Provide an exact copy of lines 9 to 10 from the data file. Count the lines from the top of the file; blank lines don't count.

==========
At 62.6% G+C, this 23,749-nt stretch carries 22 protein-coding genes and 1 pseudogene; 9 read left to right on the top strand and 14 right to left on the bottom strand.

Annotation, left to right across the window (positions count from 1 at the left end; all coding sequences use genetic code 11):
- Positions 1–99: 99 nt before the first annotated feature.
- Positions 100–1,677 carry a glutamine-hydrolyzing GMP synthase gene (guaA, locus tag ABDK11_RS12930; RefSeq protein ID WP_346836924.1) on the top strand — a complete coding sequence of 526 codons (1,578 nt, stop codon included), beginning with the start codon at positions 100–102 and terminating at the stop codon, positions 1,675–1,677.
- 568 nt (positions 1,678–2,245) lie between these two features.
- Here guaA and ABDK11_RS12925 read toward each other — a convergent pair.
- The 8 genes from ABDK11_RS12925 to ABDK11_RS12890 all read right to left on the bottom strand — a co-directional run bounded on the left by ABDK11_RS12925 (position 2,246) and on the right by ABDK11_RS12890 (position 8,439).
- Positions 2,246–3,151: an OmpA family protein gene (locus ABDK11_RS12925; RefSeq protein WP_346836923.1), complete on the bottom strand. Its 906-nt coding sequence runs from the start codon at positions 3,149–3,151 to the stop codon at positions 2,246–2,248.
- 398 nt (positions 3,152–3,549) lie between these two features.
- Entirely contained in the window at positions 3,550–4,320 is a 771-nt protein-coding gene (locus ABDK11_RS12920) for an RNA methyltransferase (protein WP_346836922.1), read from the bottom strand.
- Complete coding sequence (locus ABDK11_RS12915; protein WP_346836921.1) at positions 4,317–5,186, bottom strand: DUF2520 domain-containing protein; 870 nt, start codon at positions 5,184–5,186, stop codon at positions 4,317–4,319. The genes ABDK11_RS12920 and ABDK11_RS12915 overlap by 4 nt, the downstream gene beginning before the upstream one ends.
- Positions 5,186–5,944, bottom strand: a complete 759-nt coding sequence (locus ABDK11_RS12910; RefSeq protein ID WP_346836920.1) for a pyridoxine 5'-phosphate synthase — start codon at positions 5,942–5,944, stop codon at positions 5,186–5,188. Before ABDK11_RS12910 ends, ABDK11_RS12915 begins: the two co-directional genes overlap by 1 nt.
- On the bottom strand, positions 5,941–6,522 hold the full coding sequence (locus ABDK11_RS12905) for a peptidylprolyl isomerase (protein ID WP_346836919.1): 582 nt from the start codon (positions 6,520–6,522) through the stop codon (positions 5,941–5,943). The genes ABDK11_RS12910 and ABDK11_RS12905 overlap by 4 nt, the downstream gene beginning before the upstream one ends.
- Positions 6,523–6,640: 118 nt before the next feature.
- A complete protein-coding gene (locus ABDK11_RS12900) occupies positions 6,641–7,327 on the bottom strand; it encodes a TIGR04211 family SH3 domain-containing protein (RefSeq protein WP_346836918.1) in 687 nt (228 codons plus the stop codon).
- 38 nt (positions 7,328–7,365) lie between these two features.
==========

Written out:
- 398 nt (positions 3,152–3,549) lie between these two features.
- Entirely contained in the window at positions 3,550–4,320 is a 771-nt protein-coding gene (locus ABDK11_RS12920) for an RNA methyltransferase (protein WP_346836922.1), read from the bottom strand.